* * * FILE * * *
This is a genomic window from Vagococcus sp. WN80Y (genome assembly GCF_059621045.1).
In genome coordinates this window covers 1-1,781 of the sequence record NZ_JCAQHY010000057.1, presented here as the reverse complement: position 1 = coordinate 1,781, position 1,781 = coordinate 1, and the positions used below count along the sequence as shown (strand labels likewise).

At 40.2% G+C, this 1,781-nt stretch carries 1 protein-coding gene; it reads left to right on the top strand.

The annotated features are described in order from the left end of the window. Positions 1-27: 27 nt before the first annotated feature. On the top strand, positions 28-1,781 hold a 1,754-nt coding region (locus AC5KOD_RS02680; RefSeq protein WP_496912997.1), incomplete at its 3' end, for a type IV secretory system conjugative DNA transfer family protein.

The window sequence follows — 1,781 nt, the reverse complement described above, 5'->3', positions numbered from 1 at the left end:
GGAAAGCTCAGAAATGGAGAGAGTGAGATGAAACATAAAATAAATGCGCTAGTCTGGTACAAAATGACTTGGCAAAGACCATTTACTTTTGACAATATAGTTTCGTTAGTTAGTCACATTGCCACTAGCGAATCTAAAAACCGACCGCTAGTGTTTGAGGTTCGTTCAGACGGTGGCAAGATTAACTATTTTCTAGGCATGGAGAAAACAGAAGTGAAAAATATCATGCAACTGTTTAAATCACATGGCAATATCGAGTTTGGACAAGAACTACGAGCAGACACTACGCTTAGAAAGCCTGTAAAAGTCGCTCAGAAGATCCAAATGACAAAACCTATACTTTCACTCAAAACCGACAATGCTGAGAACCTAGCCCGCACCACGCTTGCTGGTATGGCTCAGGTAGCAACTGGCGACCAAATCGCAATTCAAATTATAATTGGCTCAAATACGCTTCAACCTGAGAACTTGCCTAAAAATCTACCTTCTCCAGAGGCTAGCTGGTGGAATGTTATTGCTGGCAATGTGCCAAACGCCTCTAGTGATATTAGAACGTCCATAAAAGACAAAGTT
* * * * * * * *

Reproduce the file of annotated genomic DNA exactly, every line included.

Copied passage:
This is a genomic window from Vagococcus sp. WN80Y (genome assembly GCF_059621045.1).
In genome coordinates this window covers 1-1,781 of the sequence record NZ_JCAQHY010000057.1, presented here as the reverse complement: position 1 = coordinate 1,781, position 1,781 = coordinate 1, and the positions used below count along the sequence as shown (strand labels likewise).

At 40.2% G+C, this 1,781-nt stretch carries 1 protein-coding gene; it reads left to right on the top strand.

The annotated features are described in order from the left end of the window. Positions 1-27: 27 nt before the first annotated feature. On the top strand, positions 28-1,781 hold a 1,754-nt coding region (locus AC5KOD_RS02680; RefSeq protein WP_496912997.1), incomplete at its 3' end, for a type IV secretory system conjugative DNA transfer family protein.

The window sequence follows — 1,781 nt, the reverse complement described above, 5'->3', positions numbered from 1 at the left end:
GGAAAGCTCAGAAATGGAGAGAGTGAGATGAAACATAAAATAAATGCGCTAGTCTGGTACAAAATGACTTGGCAAAGACCATTTACTTTTGACAATATAGTTTCGTTAGTTAGTCACATTGCCACTAGCGAATCTAAAAACCGACCGCTAGTGTTTGAGGTTCGTTCAGACGGTGGCAAGATTAACTATTTTCTAGGCATGGAGAAAACAGAAGTGAAAAATATCATGCAACTGTTTAAATCACATGGCAATATCGAGTTTGGACAAGAACTACGAGCAGACACTACGCTTAGAAAGCCTGTAAAAGTCGCTCAGAAGATCCAAATGACAAAACCTATACTTTCACTCAAAACCGACAATGCTGAGAACCTAGCCCGCACCACGCTTGCTGGTATGGCTCAGGTAGCAACTGGCGACCAAATCGCAATTCAAATTATAATTGGCTCAAATACGCTTCAACCTGAGAACTTGCCTAAAAATCTACCTTCTCCAGAGGCTAGCTGGTGGAATGTTATTGCTGGCAATGTGCCAAACGCCTCTAGTGATATTAGAACGTCCATAAAAGACAAAGTT